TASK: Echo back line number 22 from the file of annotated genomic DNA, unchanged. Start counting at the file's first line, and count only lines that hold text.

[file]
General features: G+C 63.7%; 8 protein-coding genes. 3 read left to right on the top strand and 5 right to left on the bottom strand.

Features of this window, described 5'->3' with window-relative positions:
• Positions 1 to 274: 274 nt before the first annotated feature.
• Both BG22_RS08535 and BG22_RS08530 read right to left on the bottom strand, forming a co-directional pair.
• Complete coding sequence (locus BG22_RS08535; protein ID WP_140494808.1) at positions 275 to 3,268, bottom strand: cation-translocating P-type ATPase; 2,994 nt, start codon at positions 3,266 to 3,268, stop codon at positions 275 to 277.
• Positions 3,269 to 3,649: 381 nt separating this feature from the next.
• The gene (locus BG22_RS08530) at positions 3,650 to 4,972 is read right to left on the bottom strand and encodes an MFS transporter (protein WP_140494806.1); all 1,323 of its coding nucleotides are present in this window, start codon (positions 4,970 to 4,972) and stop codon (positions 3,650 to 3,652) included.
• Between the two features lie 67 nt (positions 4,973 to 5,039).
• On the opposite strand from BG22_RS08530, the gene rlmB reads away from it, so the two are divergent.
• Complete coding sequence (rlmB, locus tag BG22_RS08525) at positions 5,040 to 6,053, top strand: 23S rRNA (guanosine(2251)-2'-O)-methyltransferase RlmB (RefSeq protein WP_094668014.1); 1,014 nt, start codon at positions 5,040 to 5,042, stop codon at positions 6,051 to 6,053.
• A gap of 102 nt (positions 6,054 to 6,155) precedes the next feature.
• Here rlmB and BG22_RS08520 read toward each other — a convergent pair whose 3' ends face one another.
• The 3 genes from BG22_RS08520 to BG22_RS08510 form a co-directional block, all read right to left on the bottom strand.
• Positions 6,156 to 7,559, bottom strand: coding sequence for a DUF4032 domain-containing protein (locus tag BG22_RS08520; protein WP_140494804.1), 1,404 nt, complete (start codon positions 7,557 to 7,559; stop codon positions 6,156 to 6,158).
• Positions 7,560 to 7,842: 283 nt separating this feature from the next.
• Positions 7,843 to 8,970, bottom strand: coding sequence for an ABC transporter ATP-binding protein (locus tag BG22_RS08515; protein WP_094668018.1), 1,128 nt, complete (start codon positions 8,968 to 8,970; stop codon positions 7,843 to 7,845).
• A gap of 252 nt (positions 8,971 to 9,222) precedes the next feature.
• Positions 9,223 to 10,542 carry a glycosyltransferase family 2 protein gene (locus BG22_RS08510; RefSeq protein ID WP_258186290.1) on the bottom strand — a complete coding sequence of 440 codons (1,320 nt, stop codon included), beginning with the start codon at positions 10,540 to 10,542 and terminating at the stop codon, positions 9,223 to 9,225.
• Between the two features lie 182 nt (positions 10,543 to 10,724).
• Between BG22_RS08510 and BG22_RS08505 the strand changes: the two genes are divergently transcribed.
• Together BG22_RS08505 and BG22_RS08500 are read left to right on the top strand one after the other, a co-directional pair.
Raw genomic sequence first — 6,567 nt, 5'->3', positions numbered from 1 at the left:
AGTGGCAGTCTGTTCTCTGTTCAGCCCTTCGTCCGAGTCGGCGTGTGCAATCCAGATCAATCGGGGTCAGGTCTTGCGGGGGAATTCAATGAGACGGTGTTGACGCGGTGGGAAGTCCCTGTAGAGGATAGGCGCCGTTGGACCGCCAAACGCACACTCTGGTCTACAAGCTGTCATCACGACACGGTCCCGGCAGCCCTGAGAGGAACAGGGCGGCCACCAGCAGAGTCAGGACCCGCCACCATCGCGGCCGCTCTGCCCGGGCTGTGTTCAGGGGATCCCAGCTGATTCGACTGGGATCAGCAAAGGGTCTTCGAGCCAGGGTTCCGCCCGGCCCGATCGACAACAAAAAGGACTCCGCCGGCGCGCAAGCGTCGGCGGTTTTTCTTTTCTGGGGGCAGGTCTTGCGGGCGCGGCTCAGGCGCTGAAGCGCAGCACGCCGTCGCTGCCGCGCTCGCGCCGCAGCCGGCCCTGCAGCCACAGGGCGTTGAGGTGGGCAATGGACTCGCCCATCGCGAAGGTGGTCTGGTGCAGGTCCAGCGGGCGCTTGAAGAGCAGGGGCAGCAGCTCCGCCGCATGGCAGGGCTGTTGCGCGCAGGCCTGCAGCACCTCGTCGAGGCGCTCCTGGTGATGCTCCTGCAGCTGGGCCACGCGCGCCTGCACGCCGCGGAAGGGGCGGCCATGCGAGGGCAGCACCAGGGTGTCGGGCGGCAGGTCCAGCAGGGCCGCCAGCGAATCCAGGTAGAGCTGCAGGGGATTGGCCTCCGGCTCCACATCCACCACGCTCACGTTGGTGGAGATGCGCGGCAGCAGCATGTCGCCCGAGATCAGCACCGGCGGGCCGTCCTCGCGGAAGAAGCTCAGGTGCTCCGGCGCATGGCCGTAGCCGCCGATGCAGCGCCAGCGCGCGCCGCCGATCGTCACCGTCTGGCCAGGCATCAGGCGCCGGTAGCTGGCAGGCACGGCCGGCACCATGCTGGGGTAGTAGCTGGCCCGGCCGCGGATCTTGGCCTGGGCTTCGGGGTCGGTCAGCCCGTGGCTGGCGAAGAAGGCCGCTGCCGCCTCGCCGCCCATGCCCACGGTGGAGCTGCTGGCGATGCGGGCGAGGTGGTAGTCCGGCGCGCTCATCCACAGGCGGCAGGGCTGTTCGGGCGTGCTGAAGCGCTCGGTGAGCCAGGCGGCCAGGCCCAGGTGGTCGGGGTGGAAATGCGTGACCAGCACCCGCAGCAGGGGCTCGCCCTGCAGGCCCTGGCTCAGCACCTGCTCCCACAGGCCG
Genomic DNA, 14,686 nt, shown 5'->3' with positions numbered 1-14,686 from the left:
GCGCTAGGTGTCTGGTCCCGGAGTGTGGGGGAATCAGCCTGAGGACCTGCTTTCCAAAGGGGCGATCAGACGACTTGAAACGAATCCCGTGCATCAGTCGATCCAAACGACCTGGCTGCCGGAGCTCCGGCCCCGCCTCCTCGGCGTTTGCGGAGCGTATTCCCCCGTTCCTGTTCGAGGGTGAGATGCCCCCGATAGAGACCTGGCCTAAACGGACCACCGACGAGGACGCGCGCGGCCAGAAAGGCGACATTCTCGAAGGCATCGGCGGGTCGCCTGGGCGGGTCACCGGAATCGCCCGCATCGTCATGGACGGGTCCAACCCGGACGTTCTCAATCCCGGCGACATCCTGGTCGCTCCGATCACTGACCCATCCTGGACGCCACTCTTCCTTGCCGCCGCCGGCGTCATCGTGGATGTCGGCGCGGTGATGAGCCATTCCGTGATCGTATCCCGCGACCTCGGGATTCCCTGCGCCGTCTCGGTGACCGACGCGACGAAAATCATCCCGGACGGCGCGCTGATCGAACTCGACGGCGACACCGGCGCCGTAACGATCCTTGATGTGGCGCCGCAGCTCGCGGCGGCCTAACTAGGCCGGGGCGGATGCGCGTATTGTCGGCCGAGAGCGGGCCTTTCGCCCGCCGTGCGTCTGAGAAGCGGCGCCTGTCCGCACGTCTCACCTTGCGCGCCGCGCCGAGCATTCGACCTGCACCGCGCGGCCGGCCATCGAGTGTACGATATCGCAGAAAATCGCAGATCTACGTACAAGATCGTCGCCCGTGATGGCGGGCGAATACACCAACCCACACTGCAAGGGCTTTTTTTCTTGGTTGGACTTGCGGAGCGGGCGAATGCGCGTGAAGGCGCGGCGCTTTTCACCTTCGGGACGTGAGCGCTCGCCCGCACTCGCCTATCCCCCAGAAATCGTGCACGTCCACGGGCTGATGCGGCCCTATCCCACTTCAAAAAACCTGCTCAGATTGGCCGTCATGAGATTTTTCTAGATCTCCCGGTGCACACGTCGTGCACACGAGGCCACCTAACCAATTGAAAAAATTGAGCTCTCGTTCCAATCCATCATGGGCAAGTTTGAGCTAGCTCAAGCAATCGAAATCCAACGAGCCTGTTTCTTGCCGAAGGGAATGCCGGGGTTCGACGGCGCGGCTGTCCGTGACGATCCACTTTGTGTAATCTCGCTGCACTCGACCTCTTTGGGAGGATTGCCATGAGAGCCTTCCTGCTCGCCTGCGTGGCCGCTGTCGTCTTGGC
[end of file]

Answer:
Raw genomic sequence first — 6,567 nt, 5'->3', positions numbered from 1 at the left: